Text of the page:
ARG!

I hate living in an apartment.

Well, that’s a little general. I pretty much like living in an apartment at this point in my life (it’s better than a van down by the river) but THIS apartment in a college town where the people are not only hicks, but also generally bad at business.

You’ve all been privy to my occasional rants about the bathroom (still no door) and the parking placard (still don’t have one) and all that crap. Well, they finally turned on the building heat -but now the woman who owns the building (I can only assume it’s her doing) is having all the large glass windows bricked up. The entry way once was a large wall of glass, letting in natural light that actually made the place look a little cheery despite the stairs with brown rubber skid protectors that dont match and the really cheap wood (sort of?) paneling. Now large grey cinder blocks make up over half of the wall and the only open glass area is the doors and a small pane about one foot wide on either side.

The back doors were once accompanied by glass panes as well, but those panes were replaced with the ugly large grey cinder blocks and heavy steel doors with one foot square windows in the upper middle.

This place is starting to look like a frickin’ cross between a mental hospital and a cement factory. YUCK.

God I want to move.

Anyone who knows legal stuff: If my lease says that maintenance issues will be addressed within 90 days (which it does) and they don’t put a door on my bathroom by then (next month -18th or so) can I break my lease and move? Will I have to pay a fine or lose my deposit?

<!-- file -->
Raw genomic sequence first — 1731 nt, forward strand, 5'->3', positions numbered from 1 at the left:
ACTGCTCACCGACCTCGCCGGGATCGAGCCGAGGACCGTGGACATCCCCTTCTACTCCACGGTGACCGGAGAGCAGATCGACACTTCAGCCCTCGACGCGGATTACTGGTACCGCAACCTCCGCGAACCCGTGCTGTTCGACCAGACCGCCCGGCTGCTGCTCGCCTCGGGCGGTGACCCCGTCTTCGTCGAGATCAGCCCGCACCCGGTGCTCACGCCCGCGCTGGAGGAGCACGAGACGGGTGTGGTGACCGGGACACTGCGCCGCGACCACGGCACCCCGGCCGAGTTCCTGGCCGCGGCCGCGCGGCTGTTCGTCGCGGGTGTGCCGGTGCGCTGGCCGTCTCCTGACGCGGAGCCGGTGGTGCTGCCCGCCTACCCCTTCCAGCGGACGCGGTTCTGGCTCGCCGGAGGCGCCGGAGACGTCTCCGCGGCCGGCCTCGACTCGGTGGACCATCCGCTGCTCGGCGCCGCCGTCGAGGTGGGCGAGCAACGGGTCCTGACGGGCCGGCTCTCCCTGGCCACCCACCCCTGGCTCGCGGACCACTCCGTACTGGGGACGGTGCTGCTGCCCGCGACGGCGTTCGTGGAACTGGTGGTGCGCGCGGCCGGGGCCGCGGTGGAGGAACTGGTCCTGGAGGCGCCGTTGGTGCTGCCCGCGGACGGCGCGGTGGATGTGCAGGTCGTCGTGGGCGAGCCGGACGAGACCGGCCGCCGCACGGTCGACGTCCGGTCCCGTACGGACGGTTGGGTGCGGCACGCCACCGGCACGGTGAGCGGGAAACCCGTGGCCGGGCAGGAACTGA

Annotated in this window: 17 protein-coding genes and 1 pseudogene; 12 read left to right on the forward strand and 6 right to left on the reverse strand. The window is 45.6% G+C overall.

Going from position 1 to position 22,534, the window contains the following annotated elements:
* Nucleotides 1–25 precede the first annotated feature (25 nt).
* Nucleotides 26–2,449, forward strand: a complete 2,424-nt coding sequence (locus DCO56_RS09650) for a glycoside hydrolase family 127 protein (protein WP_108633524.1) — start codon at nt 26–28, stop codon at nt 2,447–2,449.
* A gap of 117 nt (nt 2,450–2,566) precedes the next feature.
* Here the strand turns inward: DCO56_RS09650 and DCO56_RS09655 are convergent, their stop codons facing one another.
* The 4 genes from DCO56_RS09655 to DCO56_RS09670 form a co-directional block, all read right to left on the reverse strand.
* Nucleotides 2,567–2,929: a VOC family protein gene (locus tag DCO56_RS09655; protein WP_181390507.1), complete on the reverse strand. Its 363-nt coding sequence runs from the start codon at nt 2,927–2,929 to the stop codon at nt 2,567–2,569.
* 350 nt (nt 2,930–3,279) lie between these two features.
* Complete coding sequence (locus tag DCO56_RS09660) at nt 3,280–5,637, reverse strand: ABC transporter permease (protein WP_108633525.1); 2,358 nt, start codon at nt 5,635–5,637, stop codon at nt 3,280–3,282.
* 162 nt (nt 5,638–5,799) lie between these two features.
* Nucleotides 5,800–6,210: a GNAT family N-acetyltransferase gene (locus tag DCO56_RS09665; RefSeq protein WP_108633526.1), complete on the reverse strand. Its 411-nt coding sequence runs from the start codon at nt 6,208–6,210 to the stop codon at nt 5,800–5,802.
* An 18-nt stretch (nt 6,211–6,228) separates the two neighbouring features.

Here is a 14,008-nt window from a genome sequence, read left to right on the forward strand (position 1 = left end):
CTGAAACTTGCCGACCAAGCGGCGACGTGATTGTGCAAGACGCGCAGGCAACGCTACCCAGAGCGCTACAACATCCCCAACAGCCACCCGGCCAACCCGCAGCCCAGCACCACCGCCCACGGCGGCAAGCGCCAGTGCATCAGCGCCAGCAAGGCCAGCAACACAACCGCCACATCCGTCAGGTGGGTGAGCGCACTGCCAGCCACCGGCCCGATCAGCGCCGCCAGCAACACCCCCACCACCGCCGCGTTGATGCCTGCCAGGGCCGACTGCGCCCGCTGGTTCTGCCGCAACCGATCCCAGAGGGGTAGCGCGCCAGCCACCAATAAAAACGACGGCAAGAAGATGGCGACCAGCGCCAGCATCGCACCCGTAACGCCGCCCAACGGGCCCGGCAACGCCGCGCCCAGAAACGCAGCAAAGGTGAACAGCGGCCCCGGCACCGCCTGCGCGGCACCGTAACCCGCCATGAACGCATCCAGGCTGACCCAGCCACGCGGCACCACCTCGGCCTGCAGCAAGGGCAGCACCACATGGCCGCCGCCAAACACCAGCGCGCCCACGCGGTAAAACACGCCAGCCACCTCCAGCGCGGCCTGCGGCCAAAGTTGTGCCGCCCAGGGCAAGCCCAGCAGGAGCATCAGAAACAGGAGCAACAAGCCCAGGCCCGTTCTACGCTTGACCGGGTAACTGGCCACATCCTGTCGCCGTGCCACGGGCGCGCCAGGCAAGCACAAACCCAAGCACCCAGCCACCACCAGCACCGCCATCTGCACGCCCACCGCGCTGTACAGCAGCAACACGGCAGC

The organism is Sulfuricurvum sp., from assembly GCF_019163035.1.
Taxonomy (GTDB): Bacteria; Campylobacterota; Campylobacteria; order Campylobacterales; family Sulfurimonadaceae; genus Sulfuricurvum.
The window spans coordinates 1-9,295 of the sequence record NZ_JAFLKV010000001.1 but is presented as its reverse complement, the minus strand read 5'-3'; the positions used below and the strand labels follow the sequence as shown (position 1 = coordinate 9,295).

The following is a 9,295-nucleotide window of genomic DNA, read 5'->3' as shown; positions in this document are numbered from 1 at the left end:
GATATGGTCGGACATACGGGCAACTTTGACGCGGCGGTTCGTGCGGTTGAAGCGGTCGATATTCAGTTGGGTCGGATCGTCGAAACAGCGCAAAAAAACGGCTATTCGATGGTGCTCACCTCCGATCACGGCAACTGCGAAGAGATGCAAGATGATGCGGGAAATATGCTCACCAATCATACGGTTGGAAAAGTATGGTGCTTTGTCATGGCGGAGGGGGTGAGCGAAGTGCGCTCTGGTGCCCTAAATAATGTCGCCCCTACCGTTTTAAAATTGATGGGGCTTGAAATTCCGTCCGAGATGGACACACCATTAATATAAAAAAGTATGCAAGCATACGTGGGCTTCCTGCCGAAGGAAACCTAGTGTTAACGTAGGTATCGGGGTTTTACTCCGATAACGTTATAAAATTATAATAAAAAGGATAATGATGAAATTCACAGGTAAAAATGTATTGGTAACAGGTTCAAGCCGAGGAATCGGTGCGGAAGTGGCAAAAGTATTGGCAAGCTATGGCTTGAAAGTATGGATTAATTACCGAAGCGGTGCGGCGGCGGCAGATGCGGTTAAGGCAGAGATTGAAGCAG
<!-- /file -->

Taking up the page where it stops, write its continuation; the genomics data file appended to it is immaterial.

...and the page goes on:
Help! They’re taking away my sunshine!

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2 thoughts on “ARG!

  1. It might depend on the exact language in the lease, but if you can document your request in writing, then after 90 days you should be able to send them a letter telling them they’re in default on the lease and telling them that you are terminating it and demanding the return of your security deposit.
    Now, I’m guessing that this particular landlord will not voluntarily return the deposit, so you’d have to sue her. You may or may not get a judge to return it to you and you’d have to go to court if she didnt’ return it.
    In Chicago, the law is actually quite a bit stronger than the generic Illinois state laws and just her bricking up the windows could be cause for termination or a significant decrease in rent – but you’re not covered by those laws. DeKalb may have additional laws – the university can probably tell you a little about them.
    I’m really sorry to hear about this. Even if it’s not university-owned, they may have services to help you deal with your landlord – ask around in student services.

    Like

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